Wednesday, July 26, 2017

Integrity and Philosophy


Hello Reader,
Got Gibbon’s old classic
The Decline and Fall of the Roman Empire?
(I didn’t get past chapter one, myself)

Headnote:
My college teacher for leadership 102, “how to run a meeting,” Gerry Bruce, used to encourage our integrity. If we were having a classroom “meeting,” or discussion, about a tough philosophy decision, he would have us each write down for our eyes only what our answer was—so we would have to make a choice.

If a classmate asked him for time to address the class for something, (such as a party or special event) and if she told him, without honest thought, that it would take “a minute” or “two seconds” then he would not allow such dishonesty. Students had to have the integrity to estimate how much time they were asking for.


INTRODUCTION
Last week’s footnote went: 
Perhaps, if you are reading this in a future library, you are wondering why I would sacrifice the natural flow of my essay to suddenly, in the third from last paragraph, go sideways to a paragraph referring to the war on terror. 
To me it’s obvious, but maybe I could answer in a sidebar, next week. 

Now it’s next week.

My answers: 
Secondly, in a modern war, where the total democratic population is involved, some sacrifice is expected by everyone, if only the sacrifice of time, attention and a citizen’s duty to be informed. 
Firstly, dear reader, I wonder too. Do the American people deserve my sacrifice?

INTEGRITY
Do they think so little of the words that fall from their mouths that they say “war” when they secretly mean to stay on their couch, letting only their civil servants “give a care?” Letting themselves abdicate any citizen oversight or planning? A war is not won by accident. I think they are too lazy to win—how, you may ask, could I say such a horrible thing? As I see it, here’s the smoking gun: They can’t even be bothered to “demonize” the enemy. Such a lack of national focus would have been inconceivable during my dad’s war, when even passive artists were quick to make demonic propaganda posters.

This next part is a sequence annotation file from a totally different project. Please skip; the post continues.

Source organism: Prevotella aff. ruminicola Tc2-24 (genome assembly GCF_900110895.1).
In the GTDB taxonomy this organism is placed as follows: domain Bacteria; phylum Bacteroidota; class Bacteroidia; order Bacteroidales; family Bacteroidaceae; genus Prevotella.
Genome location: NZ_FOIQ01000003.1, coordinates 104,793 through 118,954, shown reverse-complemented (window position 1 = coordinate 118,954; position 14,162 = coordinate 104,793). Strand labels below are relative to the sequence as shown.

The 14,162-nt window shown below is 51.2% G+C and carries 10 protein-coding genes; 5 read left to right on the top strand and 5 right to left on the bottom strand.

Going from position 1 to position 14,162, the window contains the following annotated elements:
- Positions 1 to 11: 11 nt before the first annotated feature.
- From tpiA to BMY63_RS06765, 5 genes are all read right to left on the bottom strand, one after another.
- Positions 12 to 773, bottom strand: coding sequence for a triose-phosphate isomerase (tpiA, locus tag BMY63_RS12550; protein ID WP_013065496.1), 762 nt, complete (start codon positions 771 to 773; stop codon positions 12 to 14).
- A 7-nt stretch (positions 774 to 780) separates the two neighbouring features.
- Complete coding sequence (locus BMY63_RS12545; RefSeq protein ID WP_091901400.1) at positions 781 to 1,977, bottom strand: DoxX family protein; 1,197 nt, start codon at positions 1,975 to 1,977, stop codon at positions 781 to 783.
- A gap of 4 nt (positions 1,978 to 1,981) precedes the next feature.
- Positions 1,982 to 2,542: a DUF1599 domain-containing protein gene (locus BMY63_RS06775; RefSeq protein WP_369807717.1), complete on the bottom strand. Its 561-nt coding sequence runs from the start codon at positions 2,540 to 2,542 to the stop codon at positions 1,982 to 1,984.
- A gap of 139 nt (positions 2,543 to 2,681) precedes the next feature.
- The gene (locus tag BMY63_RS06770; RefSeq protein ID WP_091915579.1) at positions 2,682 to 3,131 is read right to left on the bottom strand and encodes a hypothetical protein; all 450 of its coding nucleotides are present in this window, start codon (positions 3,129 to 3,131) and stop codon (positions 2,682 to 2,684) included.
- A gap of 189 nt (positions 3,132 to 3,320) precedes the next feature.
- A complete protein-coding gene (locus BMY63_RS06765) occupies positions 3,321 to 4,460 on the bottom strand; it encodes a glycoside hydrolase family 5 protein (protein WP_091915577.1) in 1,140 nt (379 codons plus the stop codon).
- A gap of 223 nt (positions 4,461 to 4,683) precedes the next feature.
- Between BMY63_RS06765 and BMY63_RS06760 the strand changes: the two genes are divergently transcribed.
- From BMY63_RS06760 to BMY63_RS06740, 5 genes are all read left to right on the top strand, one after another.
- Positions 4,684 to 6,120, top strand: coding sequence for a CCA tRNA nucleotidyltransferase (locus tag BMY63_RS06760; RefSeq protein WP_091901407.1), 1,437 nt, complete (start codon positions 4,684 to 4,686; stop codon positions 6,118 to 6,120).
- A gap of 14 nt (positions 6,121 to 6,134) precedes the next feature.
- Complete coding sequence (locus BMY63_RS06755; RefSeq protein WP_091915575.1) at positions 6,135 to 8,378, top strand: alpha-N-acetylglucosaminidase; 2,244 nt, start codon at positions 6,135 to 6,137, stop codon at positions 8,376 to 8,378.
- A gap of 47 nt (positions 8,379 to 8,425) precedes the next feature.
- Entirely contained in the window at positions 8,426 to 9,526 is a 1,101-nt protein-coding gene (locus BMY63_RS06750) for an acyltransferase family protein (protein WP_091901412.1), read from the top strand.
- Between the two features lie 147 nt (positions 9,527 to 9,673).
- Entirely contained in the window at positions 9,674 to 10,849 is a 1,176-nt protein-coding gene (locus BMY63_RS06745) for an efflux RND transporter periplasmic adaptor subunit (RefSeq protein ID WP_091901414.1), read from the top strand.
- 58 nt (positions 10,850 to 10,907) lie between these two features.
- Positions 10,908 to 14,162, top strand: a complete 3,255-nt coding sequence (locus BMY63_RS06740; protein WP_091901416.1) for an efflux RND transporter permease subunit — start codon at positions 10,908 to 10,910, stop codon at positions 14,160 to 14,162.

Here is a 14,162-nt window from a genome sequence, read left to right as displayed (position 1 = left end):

Perhaps those people who declare war yet refuse to demonize, also think there is only “a small difference” between the terrorists and us. That’s no way to run a war. My dad could have told them, as Barak Obama’s mentor Saul Alinsky said: “You can’t ask a farmer to leave his wife and children, his crops half-grown in the field, for a small difference.” 

Nor can you ask my sister to (hypothetically) leave her college degree in Arab Studies half-finished to go be a translator in a long modest dress, to accompany the U.S. army at night. (Surely the army or the embassy would at least provide her with rations and a free roof overhead—they could even call her a “civilian contractor”) Therefore my sister won’t be giving aid and comfort to any Arab families as the U.S. troops “recruit for Al-Qaida” by kicking in doors at midnight, frightening families in the bitter search for insurgents and weapons. No, better to let America’s army recruit new insurgents. While lazy Americans are saying from their couches, “Let George do it,” I would tell my sister, “Stay in college. The American people don’t deserve you.”


… Note of gratitude: Some of the above ideas are ones I have applied from reading the Chtorr War novels of David Gerrold about a world desperately fighting against an alien invasion by ecological infestation. (No Martian Fighting Machines with death rays) I love that series.

PHILOSOPHY